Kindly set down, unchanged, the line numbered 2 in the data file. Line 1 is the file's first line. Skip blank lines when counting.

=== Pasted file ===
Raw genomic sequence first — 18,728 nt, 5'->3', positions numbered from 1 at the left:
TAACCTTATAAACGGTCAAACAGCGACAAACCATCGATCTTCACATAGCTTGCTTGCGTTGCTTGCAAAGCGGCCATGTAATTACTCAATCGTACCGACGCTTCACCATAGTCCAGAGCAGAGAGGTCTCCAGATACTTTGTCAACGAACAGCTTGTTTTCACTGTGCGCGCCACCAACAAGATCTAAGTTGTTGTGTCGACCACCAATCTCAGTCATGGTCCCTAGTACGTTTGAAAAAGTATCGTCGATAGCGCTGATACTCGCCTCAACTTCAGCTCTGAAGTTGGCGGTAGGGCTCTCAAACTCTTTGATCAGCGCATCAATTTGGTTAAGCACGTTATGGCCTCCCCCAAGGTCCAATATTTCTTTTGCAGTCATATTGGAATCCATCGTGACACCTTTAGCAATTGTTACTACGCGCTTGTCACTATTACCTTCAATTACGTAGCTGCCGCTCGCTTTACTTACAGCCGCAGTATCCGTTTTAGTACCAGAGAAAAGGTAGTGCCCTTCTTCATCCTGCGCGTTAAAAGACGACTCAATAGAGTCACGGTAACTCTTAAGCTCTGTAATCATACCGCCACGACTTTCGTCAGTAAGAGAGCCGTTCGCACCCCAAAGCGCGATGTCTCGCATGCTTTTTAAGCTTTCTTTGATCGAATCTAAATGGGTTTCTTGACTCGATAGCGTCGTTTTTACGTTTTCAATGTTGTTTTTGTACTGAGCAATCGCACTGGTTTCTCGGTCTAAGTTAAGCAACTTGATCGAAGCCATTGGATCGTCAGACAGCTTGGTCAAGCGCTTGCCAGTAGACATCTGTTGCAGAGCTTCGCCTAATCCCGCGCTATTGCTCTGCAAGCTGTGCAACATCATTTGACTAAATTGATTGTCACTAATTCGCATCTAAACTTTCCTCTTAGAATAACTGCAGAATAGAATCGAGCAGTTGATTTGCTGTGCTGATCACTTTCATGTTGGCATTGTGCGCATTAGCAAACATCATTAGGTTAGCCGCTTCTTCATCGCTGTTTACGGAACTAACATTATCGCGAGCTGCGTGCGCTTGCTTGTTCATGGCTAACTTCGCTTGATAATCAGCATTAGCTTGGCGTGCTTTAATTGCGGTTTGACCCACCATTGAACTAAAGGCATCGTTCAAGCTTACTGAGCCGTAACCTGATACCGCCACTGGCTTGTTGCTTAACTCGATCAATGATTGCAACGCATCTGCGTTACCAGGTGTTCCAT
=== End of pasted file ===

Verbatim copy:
TAACCTTATAAACGGTCAAACAGCGACAAACCATCGATCTTCACATAGCTTGCTTGCGTTGCTTGCAAAGCGGCCATGTAATTACTCAATCGTACCGACGCTTCACCATAGTCCAGAGCAGAGAGGTCTCCAGATACTTTGTCAACGAACAGCTTGTTTTCACTGTGCGCGCCACCAACAAGATCTAAGTTGTTGTGTCGACCACCAATCTCAGTCATGGTCCCTAGTACGTTTGAAAAAGTATCGTCGATAGCGCTGATACTCGCCTCAACTTCAGCTCTGAAGTTGGCGGTAGGGCTCTCAAACTCTTTGATCAGCGCATCAATTTGGTTAAGCACGTTATGGCCTCCCCCAAGGTCCAATATTTCTTTTGCAGTCATATTGGAATCCATCGTGACACCTTTAGCAATTGTTACTACGCGCTTGTCACTATTACCTTCAATTACGTAGCTGCCGCTCGCTTTACTTACAGCCGCAGTATCCGTTTTAGTACCAGAGAAAAGGTAGTGCCCTTCTTCATCCTGCGCGTTAAAAGACGACTCAATAGAGTCACGGTAACTCTTAAGCTCTGTAATCATACCGCCACGACTTTCGTCAGTAAGAGAGCCGTTCGCACCCCAAAGCGCGATGTCTCGCATGCTTTTTAAGCTTTCTTTGATCGAATCTAAATGGGTTTCTTGACTCGATAGCGTCGTTTTTACGTTTTCAATGTTGTTTTTGTACTGAGCAATCGCACTGGTTTCTCGGTCTAAGTTAAGCAACTTGATCGAAGCCATTGGATCGTCAGACAGCTTGGTCAAGCGCTTGCCAGTAGACATCTGTTGCAGAGCTTCGCCTAATCCCGCGCTATTGCTCTGCAAGCTGTGCAACATCATTTGACTAAATTGATTGTCACTAATTCGCATCTAAACTTTCCTCTTAGAATAACTGCAGAATAGAATCGAGCAGTTGATTTGCTGTGCTGATCACTTTCATGTTGGCATTGTGCGCATTAGCAAACATCATTAGGTTAGCCGCTTCTTCATCGCTGTTTACGGAACTAACATTATCGCGAGCTGCGTGCGCTTGCTTGTTCATGGCTAACTTCGCTTGATAATCAGCATTAGCTTGGCGTGCTTTAATTGCGGTTTGACCCACCATTGAACTAAAGGCATCGTTCAAGCTTACTGAGCCGTAACCTGATACCGCCACTGGCTTGTTGCTTAACTCGATCAATGATTGCAACGCATCTGCGTTACCAGGTGTTCCAT